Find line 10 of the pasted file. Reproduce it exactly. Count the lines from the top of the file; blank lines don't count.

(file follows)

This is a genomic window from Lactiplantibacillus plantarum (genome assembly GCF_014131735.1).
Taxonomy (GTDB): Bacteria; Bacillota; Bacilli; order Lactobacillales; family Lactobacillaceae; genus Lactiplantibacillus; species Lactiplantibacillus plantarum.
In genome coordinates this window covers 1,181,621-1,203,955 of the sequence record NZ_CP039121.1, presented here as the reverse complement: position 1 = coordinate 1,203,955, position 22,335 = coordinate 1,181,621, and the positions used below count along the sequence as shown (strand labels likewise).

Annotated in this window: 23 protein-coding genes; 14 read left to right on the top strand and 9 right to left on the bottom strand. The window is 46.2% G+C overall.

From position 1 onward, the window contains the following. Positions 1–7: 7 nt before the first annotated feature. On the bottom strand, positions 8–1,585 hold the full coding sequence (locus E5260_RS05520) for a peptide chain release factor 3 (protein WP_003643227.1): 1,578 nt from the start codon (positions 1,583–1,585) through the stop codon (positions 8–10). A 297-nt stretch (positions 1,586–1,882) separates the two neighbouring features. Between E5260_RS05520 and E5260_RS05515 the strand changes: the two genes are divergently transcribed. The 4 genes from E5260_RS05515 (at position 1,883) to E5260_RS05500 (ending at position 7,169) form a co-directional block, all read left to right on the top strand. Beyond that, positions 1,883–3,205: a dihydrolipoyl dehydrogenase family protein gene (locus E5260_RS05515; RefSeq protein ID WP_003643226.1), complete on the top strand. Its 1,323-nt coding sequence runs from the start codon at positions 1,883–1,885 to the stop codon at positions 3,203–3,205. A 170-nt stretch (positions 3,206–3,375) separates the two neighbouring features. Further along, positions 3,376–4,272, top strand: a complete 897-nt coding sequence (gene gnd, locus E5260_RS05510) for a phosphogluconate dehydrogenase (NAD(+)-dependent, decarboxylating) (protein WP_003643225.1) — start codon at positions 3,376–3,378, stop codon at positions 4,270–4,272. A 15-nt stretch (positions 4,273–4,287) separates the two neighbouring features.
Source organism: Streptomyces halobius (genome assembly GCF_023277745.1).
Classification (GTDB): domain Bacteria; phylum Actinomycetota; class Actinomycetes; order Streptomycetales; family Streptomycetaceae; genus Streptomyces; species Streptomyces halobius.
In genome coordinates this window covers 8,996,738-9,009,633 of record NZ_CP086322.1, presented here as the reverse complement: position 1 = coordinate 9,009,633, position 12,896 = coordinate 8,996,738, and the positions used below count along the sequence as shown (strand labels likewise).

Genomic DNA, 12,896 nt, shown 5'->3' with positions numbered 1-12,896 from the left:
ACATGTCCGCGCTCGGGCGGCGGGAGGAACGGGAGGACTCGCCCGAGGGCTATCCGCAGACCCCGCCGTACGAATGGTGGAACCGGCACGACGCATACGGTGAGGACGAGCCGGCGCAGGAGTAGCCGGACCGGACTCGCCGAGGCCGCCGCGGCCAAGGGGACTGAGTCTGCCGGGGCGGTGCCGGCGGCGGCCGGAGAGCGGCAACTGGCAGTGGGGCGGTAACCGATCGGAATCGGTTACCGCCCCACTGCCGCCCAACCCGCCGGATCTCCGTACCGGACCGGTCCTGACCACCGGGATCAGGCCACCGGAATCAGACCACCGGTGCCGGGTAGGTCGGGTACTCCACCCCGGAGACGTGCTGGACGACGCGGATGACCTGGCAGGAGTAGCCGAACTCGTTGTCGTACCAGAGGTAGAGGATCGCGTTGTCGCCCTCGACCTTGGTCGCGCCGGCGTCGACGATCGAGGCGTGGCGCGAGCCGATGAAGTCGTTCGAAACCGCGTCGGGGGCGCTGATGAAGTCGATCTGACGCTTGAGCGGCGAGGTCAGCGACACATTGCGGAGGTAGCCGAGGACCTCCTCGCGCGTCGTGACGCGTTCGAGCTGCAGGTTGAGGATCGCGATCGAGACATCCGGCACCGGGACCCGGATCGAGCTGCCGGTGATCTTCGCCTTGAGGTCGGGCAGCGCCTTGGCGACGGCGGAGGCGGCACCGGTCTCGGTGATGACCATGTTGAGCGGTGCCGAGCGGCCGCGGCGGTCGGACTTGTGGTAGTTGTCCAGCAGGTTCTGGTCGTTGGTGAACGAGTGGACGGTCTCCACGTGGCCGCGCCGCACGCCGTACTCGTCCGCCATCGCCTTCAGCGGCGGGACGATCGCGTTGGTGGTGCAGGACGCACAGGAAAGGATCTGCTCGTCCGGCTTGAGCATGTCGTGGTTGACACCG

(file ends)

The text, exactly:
ACATGTCCGCGCTCGGGCGGCGGGAGGAACGGGAGGACTCGCCCGAGGGCTATCCGCAGACCCCGCCGTACGAATGGTGGAACCGGCACGACGCATACGGTGAGGACGAGCCGGCGCAGGAGTAGCCGGACCGGACTCGCCGAGGCCGCCGCGGCCAAGGGGACTGAGTCTGCCGGGGCGGTGCCGGCGGCGGCCGGAGAGCGGCAACTGGCAGTGGGGCGGTAACCGATCGGAATCGGTTACCGCCCCACTGCCGCCCAACCCGCCGGATCTCCGTACCGGACCGGTCCTGACCACCGGGATCAGGCCACCGGAATCAGACCACCGGTGCCGGGTAGGTCGGGTACTCCACCCCGGAGACGTGCTGGACGACGCGGATGACCTGGCAGGAGTAGCCGAACTCGTTGTCGTACCAGAGGTAGAGGATCGCGTTGTCGCCCTCGACCTTGGTCGCGCCGGCGTCGACGATCGAGGCGTGGCGCGAGCCGATGAAGTCGTTCGAAACCGCGTCGGGGGCGCTGATGAAGTCGATCTGACGCTTGAGCGGCGAGGTCAGCGACACATTGCGGAGGTAGCCGAGGACCTCCTCGCGCGTCGTGACGCGTTCGAGCTGCAGGTTGAGGATCGCGATCGAGACATCCGGCACCGGGACCCGGATCGAGCTGCCGGTGATCTTCGCCTTGAGGTCGGGCAGCGCCTTGGCGACGGCGGAGGCGGCACCGGTCTCGGTGATGACCATGTTGAGCGGTGCCGAGCGGCCGCGGCGGTCGGACTTGTGGTAGTTGTCCAGCAGGTTCTGGTCGTTGGTGAACGAGTGGACGGTCTCCACGTGGCCGCGCCGCACGCCGTACTCGTCCGCCATCGCCTTCAGCGGCGGGACGATCGCGTTGGTGGTGCAGGACGCACAGGAAAGGATCTGCTCGTCCGGCTTGAGCATGTCGTGGTTGACACCG